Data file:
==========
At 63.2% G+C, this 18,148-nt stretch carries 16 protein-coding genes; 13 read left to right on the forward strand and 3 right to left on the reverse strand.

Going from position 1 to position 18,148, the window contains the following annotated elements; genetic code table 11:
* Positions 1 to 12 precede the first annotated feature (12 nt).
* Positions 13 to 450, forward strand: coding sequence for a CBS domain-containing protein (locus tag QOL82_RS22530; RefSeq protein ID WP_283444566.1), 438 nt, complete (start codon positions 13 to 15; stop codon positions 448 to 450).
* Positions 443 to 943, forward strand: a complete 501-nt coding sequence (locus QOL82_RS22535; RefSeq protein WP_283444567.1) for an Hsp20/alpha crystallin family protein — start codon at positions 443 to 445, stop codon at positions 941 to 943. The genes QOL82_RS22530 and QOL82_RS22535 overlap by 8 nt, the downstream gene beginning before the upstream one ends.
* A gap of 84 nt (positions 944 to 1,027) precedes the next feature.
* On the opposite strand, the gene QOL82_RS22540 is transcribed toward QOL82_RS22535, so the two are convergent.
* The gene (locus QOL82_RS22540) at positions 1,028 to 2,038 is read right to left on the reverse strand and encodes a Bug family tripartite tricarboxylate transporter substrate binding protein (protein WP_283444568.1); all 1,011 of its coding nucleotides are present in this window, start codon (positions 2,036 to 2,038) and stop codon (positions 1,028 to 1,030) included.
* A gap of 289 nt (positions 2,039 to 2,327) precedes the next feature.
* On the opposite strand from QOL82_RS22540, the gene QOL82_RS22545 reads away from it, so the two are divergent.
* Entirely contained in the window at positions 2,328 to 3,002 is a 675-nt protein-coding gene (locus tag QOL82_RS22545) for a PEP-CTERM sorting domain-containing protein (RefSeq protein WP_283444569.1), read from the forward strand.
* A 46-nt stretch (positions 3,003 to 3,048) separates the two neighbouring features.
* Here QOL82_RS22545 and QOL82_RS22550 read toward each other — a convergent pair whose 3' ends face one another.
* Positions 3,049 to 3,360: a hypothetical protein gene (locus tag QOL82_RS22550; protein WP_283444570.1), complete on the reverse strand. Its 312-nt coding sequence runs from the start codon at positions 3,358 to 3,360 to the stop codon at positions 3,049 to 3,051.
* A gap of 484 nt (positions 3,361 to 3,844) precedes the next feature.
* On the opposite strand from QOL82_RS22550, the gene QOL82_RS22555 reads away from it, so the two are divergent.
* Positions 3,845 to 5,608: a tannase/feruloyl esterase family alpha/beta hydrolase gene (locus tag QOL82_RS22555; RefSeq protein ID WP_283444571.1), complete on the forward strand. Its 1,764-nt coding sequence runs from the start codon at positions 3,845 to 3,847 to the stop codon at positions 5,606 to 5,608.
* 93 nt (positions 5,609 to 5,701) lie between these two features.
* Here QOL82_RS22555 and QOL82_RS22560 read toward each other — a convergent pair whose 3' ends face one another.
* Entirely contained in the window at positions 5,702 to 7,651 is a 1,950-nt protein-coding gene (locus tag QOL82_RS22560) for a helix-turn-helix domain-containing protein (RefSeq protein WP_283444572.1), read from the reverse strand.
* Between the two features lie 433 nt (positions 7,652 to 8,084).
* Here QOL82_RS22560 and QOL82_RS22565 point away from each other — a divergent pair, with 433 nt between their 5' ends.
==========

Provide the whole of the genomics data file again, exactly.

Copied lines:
At 63.2% G+C, this 18,148-nt stretch carries 16 protein-coding genes; 13 read left to right on the forward strand and 3 right to left on the reverse strand.

Going from position 1 to position 18,148, the window contains the following annotated elements; genetic code table 11:
* Positions 1 to 12 precede the first annotated feature (12 nt).
* Positions 13 to 450, forward strand: coding sequence for a CBS domain-containing protein (locus tag QOL82_RS22530; RefSeq protein ID WP_283444566.1), 438 nt, complete (start codon positions 13 to 15; stop codon positions 448 to 450).
* Positions 443 to 943, forward strand: a complete 501-nt coding sequence (locus QOL82_RS22535; RefSeq protein WP_283444567.1) for an Hsp20/alpha crystallin family protein — start codon at positions 443 to 445, stop codon at positions 941 to 943. The genes QOL82_RS22530 and QOL82_RS22535 overlap by 8 nt, the downstream gene beginning before the upstream one ends.
* A gap of 84 nt (positions 944 to 1,027) precedes the next feature.
* On the opposite strand, the gene QOL82_RS22540 is transcribed toward QOL82_RS22535, so the two are convergent.
* The gene (locus QOL82_RS22540) at positions 1,028 to 2,038 is read right to left on the reverse strand and encodes a Bug family tripartite tricarboxylate transporter substrate binding protein (protein WP_283444568.1); all 1,011 of its coding nucleotides are present in this window, start codon (positions 2,036 to 2,038) and stop codon (positions 1,028 to 1,030) included.
* A gap of 289 nt (positions 2,039 to 2,327) precedes the next feature.
* On the opposite strand from QOL82_RS22540, the gene QOL82_RS22545 reads away from it, so the two are divergent.
* Entirely contained in the window at positions 2,328 to 3,002 is a 675-nt protein-coding gene (locus tag QOL82_RS22545) for a PEP-CTERM sorting domain-containing protein (RefSeq protein WP_283444569.1), read from the forward strand.
* A 46-nt stretch (positions 3,003 to 3,048) separates the two neighbouring features.
* Here QOL82_RS22545 and QOL82_RS22550 read toward each other — a convergent pair whose 3' ends face one another.
* Positions 3,049 to 3,360: a hypothetical protein gene (locus tag QOL82_RS22550; protein WP_283444570.1), complete on the reverse strand. Its 312-nt coding sequence runs from the start codon at positions 3,358 to 3,360 to the stop codon at positions 3,049 to 3,051.
* A gap of 484 nt (positions 3,361 to 3,844) precedes the next feature.
* On the opposite strand from QOL82_RS22550, the gene QOL82_RS22555 reads away from it, so the two are divergent.
* Positions 3,845 to 5,608: a tannase/feruloyl esterase family alpha/beta hydrolase gene (locus tag QOL82_RS22555; RefSeq protein ID WP_283444571.1), complete on the forward strand. Its 1,764-nt coding sequence runs from the start codon at positions 3,845 to 3,847 to the stop codon at positions 5,606 to 5,608.
* 93 nt (positions 5,609 to 5,701) lie between these two features.
* Here QOL82_RS22555 and QOL82_RS22560 read toward each other — a convergent pair whose 3' ends face one another.
* Entirely contained in the window at positions 5,702 to 7,651 is a 1,950-nt protein-coding gene (locus tag QOL82_RS22560) for a helix-turn-helix domain-containing protein (RefSeq protein WP_283444572.1), read from the reverse strand.
* Between the two features lie 433 nt (positions 7,652 to 8,084).
* Here QOL82_RS22560 and QOL82_RS22565 point away from each other — a divergent pair, with 433 nt between their 5' ends.